Valentino Rossi 'would be the greatest thing ever for F1' were he to actually follow through on his repeated testing promise and make the switch from two wheels to four one day, reckons Steve Parrish - but the former British 500cc Champion doubts 'The Doctor' will want to swap one high-pressure environment for another when he does ultimately bring the curtain down on his record-breaking motorcycling career.

Rossi has indulged his curiosity for 'the other side' by testing for Ferrari on a number of occasions in recent years, but his latest outing - at Barcelona's Circuit de Catalunya last month - has truly set tongues wagging, after the Urbino native lapped barely 1.2 seconds shy of the lap record around the Spanish track in a year-old F2008, and was hailed by the Scuderia's president Luca di Montezemolo as 'a potential world champion' in F1 [see separate story - click here].

Opinion has since raged about whether or not Rossi - one of the most successful competitors in premier class history, with no fewer than nine riders' crowns, 103 race victories and 164 podium finishes to his name across MotoGP, 500cc, 250cc and 125cc - is seriously weighing up the viability of changing disciplines once his current FIAT Yamaha contract expires at the end of the forthcoming campaign. Whilst persistently denying any intention to do so, those denials have not always been entirely convincing.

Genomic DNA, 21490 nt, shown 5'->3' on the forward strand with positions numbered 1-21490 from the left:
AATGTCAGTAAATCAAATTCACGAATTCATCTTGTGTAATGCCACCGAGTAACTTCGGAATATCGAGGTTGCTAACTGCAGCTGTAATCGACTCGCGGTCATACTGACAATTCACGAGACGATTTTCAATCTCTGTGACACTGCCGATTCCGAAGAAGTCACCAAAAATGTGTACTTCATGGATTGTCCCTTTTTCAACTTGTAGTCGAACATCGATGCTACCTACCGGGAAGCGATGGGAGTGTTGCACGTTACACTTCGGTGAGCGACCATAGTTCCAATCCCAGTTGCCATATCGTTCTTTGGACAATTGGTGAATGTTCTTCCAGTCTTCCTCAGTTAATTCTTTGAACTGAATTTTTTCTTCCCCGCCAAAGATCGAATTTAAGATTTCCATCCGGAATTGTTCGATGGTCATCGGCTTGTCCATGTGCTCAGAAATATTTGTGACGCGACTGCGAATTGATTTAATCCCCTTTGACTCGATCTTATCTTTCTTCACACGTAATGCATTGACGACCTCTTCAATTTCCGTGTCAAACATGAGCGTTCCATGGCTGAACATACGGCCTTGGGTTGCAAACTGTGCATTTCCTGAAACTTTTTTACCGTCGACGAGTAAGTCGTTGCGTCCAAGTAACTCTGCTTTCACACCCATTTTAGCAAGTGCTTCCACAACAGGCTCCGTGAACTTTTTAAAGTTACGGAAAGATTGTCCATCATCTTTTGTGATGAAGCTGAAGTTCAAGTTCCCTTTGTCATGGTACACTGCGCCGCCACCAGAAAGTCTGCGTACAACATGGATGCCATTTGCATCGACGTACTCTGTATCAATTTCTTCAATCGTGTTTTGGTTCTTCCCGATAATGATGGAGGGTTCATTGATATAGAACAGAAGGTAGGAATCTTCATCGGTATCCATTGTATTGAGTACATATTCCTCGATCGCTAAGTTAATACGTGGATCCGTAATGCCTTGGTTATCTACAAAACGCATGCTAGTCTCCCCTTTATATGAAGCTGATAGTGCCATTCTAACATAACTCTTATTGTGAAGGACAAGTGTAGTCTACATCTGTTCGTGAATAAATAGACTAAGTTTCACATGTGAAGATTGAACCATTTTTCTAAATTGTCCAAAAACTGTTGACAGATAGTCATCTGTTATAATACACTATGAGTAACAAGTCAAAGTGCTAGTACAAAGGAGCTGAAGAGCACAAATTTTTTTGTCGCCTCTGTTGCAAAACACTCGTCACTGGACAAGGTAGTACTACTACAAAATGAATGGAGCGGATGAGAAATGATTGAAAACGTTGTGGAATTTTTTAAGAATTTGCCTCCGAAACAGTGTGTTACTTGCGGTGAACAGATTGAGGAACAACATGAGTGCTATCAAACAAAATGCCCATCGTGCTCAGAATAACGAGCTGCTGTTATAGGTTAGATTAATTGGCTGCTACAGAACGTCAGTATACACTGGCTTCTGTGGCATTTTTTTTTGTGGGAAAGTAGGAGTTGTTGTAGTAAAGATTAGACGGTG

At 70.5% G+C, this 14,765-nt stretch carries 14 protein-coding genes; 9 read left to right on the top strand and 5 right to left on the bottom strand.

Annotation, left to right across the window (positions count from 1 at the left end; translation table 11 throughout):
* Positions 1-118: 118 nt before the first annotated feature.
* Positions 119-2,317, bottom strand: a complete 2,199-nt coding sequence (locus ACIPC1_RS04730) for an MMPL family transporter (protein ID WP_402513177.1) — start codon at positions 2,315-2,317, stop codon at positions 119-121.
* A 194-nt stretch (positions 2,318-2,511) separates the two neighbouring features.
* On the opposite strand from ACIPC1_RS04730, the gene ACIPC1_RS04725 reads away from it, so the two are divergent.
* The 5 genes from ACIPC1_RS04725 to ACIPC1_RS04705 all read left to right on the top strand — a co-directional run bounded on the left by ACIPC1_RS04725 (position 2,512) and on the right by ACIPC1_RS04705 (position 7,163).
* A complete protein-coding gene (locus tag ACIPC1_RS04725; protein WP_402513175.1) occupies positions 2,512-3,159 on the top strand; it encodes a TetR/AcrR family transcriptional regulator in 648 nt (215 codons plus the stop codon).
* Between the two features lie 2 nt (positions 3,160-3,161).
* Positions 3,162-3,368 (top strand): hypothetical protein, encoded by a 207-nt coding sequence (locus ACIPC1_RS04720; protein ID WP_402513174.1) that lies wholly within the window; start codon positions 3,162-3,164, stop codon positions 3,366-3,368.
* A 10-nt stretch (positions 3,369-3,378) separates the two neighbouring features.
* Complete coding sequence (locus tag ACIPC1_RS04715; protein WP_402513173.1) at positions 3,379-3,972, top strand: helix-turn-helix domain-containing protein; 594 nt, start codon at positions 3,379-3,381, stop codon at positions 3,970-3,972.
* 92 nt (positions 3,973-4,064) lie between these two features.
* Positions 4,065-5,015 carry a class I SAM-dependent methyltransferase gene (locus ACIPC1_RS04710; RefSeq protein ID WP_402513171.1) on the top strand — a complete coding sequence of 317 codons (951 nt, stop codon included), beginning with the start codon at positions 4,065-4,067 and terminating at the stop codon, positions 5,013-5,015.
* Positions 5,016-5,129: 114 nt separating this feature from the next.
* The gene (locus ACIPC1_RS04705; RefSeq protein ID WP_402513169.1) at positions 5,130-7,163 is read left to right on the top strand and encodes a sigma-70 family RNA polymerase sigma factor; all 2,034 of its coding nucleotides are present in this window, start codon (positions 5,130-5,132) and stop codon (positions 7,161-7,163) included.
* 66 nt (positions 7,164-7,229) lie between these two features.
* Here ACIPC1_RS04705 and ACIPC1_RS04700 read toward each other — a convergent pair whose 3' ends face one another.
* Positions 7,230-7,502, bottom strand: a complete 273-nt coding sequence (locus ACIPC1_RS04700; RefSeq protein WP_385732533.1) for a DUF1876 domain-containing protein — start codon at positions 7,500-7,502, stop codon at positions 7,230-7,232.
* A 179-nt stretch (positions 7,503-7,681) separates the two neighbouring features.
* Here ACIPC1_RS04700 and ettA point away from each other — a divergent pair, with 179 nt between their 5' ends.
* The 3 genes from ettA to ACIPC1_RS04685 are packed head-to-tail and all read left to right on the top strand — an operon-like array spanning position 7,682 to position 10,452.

What's more, having only just turned 31, time is clearly on Rossi's side were he to decide - in the event of third cars being allowed in F1 by governing body the FIA - to go ahead and form an all-Italian 'dream team' at Ferrari. Though Parrish well recognises that such a development would be a massive coup for the top flight, however, he is not so sure it will ever materialise.

"I thought the whole Michael Schumacher thing was just a big publicity stunt, and they proved me completely wrong, but I don't know," Barry Sheene's former team-mate turned BBC commentator told Radio. "I can't see Valentino wanting to go out there and re-learn something at the age that he'll then be when that happens, if it does happen.

"I think he'll want to get out of a high-pressure world - that's what I'd want - and have some time to spend his millions I would have thought, and go rallying which is something that has mechanical grip that I'm sure he can adapt to much easier than Formula 1. Formula 1 is slightly different to driving any other formula, and most of the guys have started off in go-kart racing and Formula 3, with aerodynamics and wings and everything else you go through.

"He's clearly very fast in one, as he's proven by his lap times, and it would be the greatest thing ever for Formula 1 but I'd be really annoyed, because they've got too much going on there already, with Schumacher coming back and Jenson Button winning the world championship - I want to keep Valentino Rossi [in MotoGP] for as long as we can."